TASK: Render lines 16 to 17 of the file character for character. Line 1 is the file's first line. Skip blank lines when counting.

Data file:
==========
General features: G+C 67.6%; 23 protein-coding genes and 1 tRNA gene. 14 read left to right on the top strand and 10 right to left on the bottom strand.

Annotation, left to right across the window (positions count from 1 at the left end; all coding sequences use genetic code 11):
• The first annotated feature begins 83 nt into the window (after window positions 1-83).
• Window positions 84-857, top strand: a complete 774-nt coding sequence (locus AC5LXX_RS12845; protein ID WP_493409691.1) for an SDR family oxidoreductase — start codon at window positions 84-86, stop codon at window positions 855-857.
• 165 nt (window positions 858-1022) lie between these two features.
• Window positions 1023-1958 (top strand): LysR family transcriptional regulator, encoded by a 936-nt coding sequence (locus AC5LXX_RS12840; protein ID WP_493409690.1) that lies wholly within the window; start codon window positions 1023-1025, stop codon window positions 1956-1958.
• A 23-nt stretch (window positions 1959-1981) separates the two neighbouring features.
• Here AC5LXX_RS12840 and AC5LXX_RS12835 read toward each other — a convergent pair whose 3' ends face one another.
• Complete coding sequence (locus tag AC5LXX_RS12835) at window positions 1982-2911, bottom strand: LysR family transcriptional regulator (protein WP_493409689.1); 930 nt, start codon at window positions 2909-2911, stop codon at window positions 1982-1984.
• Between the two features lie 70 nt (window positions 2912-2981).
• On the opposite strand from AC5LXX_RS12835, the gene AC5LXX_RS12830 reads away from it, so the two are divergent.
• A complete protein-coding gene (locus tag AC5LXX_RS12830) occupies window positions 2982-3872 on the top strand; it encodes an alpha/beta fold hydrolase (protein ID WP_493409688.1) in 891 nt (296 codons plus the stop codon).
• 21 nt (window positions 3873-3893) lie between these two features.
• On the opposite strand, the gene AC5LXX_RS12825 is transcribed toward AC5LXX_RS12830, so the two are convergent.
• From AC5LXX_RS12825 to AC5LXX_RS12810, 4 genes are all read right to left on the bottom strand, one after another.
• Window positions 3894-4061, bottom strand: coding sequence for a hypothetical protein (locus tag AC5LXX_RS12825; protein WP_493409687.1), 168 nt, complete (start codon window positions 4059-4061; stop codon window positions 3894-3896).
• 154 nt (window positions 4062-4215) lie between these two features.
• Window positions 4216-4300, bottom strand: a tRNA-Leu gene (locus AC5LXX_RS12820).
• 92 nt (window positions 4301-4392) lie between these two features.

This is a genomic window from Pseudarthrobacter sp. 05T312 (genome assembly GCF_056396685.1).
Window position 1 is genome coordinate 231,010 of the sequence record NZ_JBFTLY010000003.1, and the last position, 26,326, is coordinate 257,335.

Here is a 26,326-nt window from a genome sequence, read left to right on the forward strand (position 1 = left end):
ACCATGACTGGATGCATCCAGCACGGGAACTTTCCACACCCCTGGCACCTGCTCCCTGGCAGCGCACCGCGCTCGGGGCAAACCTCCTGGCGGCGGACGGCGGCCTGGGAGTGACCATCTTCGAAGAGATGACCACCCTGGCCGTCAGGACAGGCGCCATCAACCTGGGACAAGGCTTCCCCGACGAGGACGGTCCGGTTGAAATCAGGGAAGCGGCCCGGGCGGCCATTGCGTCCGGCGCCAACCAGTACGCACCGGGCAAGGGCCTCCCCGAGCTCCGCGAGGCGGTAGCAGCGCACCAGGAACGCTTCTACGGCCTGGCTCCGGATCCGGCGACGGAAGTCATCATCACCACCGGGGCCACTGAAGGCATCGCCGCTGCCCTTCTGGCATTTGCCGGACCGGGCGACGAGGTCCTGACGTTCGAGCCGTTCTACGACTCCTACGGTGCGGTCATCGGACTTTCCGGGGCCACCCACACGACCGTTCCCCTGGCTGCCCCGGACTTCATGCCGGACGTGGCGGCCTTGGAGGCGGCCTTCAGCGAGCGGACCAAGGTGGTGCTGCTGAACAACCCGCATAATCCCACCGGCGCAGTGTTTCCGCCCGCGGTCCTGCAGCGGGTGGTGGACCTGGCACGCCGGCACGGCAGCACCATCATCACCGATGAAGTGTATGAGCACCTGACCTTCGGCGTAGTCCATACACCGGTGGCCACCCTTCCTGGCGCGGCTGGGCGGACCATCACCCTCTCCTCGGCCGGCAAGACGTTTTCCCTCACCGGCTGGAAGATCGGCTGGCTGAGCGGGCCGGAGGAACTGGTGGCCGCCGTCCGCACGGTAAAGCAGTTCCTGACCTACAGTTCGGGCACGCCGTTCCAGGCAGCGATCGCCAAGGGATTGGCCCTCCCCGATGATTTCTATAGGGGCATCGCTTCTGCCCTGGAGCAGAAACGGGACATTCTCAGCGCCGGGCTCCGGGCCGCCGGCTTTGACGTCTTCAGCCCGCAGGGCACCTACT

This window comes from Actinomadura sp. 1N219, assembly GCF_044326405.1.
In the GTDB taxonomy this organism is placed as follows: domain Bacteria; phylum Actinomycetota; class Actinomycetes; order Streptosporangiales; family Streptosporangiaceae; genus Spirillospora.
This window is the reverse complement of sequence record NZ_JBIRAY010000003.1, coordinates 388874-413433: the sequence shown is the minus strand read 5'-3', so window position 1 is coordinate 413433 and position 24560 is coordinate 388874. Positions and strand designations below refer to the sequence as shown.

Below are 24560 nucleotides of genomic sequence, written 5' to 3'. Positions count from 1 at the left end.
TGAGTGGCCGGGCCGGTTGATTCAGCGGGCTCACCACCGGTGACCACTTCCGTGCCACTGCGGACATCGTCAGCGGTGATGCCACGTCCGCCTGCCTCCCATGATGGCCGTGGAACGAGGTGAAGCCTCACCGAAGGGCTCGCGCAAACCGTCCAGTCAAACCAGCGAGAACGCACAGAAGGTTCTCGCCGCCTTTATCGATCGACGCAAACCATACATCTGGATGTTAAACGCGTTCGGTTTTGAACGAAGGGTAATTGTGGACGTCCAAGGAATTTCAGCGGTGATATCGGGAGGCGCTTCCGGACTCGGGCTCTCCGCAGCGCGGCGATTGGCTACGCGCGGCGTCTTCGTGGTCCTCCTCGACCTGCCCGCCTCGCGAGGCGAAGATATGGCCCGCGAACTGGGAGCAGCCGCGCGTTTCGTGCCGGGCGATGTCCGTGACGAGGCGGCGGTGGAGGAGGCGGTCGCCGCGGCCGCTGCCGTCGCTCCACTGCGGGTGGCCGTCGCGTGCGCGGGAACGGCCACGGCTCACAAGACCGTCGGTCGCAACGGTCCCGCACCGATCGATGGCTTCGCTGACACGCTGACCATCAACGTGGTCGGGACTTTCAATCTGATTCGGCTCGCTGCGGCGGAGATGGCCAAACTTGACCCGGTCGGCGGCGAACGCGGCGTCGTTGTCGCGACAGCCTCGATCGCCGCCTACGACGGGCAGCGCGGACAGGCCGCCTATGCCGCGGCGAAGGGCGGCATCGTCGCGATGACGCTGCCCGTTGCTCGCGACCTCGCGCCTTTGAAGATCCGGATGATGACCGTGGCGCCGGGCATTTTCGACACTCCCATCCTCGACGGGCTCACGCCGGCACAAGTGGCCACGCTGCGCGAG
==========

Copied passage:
• Window positions 3894-4061, bottom strand: coding sequence for a hypothetical protein (locus tag AC5LXX_RS12825; protein WP_493409687.1), 168 nt, complete (start codon window positions 4059-4061; stop codon window positions 3894-3896).
• 154 nt (window positions 4062-4215) lie between these two features.